Pillai was dead two years later, having succumbed to liver cirrhosis in Delhi's Tihar Jail while awaiting extradition to Singapore on charges of cheating. Wadia and Danone, formed two equal joint ventures, Wadia BSN and the UK-based ABIL.
Wadia BSN was meant for exploring investment opportunities in India. ABIL, on the other hand, was the holding company of the two partners that owned 50.96 per cent of Britannia and through which Danone and Wadia controlled 25.48 per cent each.
Danone and Wadia, however, shared an uneasy relationship and it began to wilt after Wadia sacked Sunil Alagh, then managing director of Britannia, in June 2003, for allegedly misusing company money.
The relationship soured further on Wadia's accusation in 2006 that Danone had registered the Tiger biscuit brand, developed in India, in 70 countries without Britannia's consent.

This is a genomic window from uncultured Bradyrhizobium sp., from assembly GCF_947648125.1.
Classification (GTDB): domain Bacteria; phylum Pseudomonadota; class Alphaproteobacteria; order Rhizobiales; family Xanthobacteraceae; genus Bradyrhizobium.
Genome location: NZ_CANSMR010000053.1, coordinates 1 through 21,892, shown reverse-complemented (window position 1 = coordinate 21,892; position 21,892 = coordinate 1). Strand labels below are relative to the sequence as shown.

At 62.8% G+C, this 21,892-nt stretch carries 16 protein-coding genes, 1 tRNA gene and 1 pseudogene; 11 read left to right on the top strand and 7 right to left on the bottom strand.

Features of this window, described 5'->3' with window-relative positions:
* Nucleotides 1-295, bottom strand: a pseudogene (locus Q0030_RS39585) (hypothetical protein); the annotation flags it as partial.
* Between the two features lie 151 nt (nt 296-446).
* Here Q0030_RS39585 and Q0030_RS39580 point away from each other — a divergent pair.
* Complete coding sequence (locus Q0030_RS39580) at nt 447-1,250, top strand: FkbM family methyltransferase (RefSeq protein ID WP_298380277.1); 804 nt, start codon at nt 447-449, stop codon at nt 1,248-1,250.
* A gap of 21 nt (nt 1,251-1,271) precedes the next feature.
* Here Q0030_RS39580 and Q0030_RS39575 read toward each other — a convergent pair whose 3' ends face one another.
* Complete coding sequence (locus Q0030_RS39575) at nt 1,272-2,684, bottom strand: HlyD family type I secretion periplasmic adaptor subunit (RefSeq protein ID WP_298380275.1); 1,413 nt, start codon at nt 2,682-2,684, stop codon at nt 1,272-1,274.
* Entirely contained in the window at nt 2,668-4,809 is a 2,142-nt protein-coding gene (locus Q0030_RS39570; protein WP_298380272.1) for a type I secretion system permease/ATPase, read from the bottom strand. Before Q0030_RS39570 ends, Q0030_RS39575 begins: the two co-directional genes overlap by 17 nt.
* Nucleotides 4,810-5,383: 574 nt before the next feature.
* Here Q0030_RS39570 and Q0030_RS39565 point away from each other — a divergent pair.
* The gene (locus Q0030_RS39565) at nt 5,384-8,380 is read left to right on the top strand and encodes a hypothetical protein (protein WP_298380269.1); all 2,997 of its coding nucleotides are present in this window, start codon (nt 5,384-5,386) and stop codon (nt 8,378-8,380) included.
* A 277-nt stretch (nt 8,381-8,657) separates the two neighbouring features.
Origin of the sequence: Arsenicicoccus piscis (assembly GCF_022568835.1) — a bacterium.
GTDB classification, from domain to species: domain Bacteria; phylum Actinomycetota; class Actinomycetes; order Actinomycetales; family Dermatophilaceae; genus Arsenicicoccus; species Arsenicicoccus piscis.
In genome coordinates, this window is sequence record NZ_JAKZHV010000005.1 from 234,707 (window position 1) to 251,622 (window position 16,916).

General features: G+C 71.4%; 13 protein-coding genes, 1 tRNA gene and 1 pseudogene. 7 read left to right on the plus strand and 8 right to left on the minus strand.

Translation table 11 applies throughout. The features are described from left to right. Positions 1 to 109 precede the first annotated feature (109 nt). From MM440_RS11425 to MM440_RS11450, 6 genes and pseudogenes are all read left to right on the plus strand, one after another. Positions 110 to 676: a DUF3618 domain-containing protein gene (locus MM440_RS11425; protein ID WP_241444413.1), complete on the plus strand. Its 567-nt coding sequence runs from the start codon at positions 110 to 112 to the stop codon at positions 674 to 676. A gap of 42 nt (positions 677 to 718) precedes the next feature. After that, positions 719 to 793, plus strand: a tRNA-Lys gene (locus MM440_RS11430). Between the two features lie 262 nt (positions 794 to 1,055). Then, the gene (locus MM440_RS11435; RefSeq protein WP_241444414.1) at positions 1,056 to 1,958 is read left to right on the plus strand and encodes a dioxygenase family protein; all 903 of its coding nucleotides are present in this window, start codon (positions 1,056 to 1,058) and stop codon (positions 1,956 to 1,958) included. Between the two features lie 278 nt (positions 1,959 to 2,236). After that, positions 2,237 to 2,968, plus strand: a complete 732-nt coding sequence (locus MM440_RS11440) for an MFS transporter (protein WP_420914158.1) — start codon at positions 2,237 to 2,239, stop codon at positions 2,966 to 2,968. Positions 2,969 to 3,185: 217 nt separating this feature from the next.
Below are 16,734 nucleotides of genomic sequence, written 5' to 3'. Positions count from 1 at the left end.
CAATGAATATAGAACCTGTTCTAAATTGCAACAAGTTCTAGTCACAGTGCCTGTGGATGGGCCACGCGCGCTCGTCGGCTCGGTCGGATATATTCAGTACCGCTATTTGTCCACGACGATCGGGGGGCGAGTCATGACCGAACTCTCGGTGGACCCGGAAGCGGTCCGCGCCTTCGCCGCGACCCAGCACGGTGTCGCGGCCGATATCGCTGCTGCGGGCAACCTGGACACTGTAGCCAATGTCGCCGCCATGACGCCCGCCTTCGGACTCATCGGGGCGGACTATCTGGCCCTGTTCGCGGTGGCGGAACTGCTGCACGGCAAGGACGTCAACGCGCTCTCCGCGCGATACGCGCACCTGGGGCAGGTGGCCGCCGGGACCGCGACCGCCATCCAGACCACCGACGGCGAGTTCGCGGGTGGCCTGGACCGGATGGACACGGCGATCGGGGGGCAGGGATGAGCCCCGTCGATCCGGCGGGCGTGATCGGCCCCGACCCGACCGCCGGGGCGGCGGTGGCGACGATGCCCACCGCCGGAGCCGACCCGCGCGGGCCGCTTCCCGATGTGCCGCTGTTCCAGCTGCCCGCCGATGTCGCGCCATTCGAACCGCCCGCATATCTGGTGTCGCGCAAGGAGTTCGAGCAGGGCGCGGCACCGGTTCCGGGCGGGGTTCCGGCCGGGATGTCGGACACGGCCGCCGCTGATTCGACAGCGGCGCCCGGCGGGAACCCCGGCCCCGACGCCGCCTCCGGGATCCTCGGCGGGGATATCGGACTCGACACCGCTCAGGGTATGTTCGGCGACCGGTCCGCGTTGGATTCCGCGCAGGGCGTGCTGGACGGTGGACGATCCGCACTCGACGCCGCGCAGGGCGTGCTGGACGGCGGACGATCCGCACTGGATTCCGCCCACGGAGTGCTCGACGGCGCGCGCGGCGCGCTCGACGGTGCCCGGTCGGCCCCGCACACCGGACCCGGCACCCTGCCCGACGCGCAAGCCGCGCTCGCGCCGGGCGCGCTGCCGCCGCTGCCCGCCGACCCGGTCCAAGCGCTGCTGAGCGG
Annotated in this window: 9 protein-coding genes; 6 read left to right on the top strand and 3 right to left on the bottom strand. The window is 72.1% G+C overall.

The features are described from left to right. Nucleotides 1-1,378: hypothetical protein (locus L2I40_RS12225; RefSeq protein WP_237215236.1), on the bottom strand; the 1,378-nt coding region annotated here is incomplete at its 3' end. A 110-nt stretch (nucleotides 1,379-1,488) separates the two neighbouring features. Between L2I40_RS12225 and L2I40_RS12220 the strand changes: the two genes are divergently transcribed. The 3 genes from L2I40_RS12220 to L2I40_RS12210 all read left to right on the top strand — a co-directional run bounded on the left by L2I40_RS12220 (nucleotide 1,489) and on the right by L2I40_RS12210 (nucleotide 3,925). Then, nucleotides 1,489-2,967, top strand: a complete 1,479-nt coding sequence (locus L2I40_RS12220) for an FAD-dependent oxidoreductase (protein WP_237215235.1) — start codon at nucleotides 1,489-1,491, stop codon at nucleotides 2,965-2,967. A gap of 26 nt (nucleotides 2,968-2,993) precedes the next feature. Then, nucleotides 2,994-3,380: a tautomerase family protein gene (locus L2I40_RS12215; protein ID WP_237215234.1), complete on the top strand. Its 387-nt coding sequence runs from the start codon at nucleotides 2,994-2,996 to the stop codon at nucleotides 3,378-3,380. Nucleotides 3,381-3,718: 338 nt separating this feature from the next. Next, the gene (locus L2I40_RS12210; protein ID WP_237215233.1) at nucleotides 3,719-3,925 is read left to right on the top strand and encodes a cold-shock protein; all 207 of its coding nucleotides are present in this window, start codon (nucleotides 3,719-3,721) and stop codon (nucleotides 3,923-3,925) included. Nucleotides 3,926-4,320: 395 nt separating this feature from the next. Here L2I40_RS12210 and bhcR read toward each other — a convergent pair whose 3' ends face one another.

In 2007, Wadia complained to the government that Danone had invested in a Bangalore-based neutraceutical firm Avesthagen violating rules that required foreign companies to obtain consent of their Indian partners before pursuing independent businesses in similar areas.
Danone argued the rule did not apply to it because it did not have a technology transfer or trademark agreement with Avesthagen, and that its 25.48 per cent holding in Britannia was indirect because it was held through ABIL Wadia also sued Danone for breach of a non-compete agreement.
The court ordered Danone not to sell shares of Avesthagen.
In April 2009 Danone agreed to sell its 25.48 per cent stake in Britannia to Wadia. Wadia owns 50.96 per cent of Britannia, making him the key shareholder in the company. Since Danone's exit, Britannia has consolidated its position in biscuits, which account for 70 per cent of its Rs 6,307-crore (Rs 63.07 billion) turnover.
The rest of the revenue comes from breads, cakes and dairy products. Britannia is now taking control of manufacturing that was outsourced earlier.
Three plants have been set up in Bihar, Odisha and Gujarat and another one is coming up in Tamil Nadu.
Britannia now manufactures half its production requirements in-house.